Written by Maryann Sinclair Slutsky Friday, 22 February 2013 00:00
Finally (maybe) there’s some good news on immigration reform. There seems to be real movement in Washington on the issue. It seems that now that the people are leading, our leaders are following.
First, a group of eight United States senators revealed a bipartisan immigration plan to reform our broken immigration system. Some of the principles outlined are far from perfect, but the fact is that several conservative Republicans have committed in writing and in public to allowing immigrants an earned path to citizenship, a central tenet that’s necessary to real reform.
Not to be outdone, President Barack Obama countered with a plan of his own.
He noted that it is just not practical to deport 11 million undocumented immigrants living within our borders. His proposal provides undocumented immigrants a legal way to earn citizenship that will encourage them to pay taxes, play by the same rules, and come under the jurisdiction of the law. In the Obama plan, after national security and criminal background checks, paying a penalty, and learning English, immigrants will be able to earn a path to citizenship. Also, his proposal will put an end to punishing innocent young people brought to the country through no fault of their own and let them earn citizenship more quickly if they serve in the military or pursue higher education.
We’ve heard President Obama say the right things before. We’ve even heard his usual opposition in Congress say many of the right things before, too, though admittedly not lately.
What’s important and different this time is the palpable sense that something seems to be happening—that public mood and public moment seem to be in sync.
And that’s good for Long Island. We already benefit from the fact that immigrants come here from around the world to work and contribute. We’ll benefit even more when the system starts working right.
The specifics of this plan are going to be important. We know that there are many politicians who’d prefer a plan that’s designed to punish immigrants and—in the words of Mitt Romney—”encourage them to ‘self-deport’.” We know that many politicians are fine with simply doing nothing at all about this vital issue. And we know that both types of politicians will be weighing in.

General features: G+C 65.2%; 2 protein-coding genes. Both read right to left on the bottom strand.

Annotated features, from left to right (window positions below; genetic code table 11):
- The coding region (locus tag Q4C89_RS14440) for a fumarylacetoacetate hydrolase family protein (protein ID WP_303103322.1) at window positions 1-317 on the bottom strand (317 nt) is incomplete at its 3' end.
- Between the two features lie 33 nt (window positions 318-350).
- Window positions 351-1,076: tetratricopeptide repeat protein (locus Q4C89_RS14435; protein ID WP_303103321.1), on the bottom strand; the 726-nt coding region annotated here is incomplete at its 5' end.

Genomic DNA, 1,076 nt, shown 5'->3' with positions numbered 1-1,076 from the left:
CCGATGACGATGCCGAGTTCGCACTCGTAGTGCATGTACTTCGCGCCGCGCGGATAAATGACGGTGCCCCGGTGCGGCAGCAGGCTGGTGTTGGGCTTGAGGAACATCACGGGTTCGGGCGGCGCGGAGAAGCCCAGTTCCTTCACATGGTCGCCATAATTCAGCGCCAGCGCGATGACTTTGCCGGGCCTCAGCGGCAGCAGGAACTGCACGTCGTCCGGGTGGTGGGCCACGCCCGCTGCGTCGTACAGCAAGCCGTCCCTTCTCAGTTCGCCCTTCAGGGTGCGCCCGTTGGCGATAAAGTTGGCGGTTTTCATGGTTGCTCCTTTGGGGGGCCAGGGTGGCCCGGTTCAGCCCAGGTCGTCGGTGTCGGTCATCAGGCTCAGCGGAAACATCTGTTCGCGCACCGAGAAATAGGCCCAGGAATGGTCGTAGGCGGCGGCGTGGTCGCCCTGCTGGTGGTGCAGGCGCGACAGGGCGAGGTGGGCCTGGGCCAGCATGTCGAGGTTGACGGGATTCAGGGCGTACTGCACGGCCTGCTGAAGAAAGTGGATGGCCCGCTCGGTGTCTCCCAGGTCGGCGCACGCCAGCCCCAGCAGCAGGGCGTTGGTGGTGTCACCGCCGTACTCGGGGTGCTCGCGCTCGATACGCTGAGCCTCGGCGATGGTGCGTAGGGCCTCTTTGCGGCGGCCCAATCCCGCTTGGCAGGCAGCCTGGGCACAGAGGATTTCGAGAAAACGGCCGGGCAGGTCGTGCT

So it’s up to us—all of us—to speak out and make sure that we do not miss this opportunity to deliver real change to a broken system.
Dig out. It’s time to get to work.
Maryann Sinclair Slutsky is the executive director of Long Island Wins, a communications organization promoting policy solutions to local immigration issues. The website is www.longislandwins.com.
Saturday, 30 August 2014 00:00
In response to the county’s fly-by-night decision to remove 176 old oak trees along Seaman’s Neck Road, earlier this month, New York State Sen. Kemp Hannon has issued a letter to Nassau County Department of Public Works Commissioner Shila Shah-Gavnoudias regarding constituents’ concerns with the appearance of the roadway.
In his letter, Hannon asks Commissioner Shah-Gavnoudias if the removal of the trees were under the jurisdiction of LIPA or PSEG.
“If not, I would like to know who made the decision to remove these trees and why,” Hannon states. “I request you review this case and take whatever course of action necessary.”
Wednesday, 27 August 2014 00:00
U.S. Navy Veteran Richard Meyerowitz of Levittown joined the military in 1962, enlisting straight out of high school. While he would never see combat, Meyerowitz served as a boilerman aboard the U.S.S. Dewey amid the United States’ blockade of Cuba.
“They gave us our orders,” Meyerowitz said, “turn any vessels away. If not, blow ‘em out of the water.”
During the blockade, Meyerowitz said he only encountered one ship, which they warned to turn back. Just a kid at the time, Meyerowitz said it didn’t occur to him at the time, how the country could have been on the verge of nuclear war.
Thursday, 28 August 2014 00:00
Christopher Joseph of Levittown was recently selected to play on the United States world university hockey team in Italy this year. A 2009 MacArthur High School graduate, Joseph was captain of his high school team for two seasons, leading them to two championships. Joseph would later go on to play junior hockey for New York Apple Core and the New Jersey Rockets junior ‘A’ team.
Joseph’s parents, Hal and Theresa, along with his brother Robert and sister Kristin said they are very proud of Christopher’s accomplishments and are cheering him on as he heads off to Italy.
Thursday, 28 August 2014 00:00
Farmingdale State College had four players named to the 2014 D3baseball.com All-New York Team. Senior outfielder Edward Bergmann of East Meadow, earned First Team honors, while junior shortstop Anthony Alvino of Lindenhurst was named to the Second Team. Junior outfielder Michael Marino of Franklin Square and sophomore pitcher Alex Weingarten of East Rockaway also earned Third Team honors this year.
Bergmann batted a team-leading .421 this season and also led the Rams in hits (53), runs scored (42), doubles (8), on-base percentage (.503), stolen bases (30) and held a perfect fielding percentage. Nationally, Bergmann ranks 4th for stolen bases per game (0.88), 10th in stolen bases, 23rd in both on-base percentage and batting average and 29th in runs scored per game (1.21).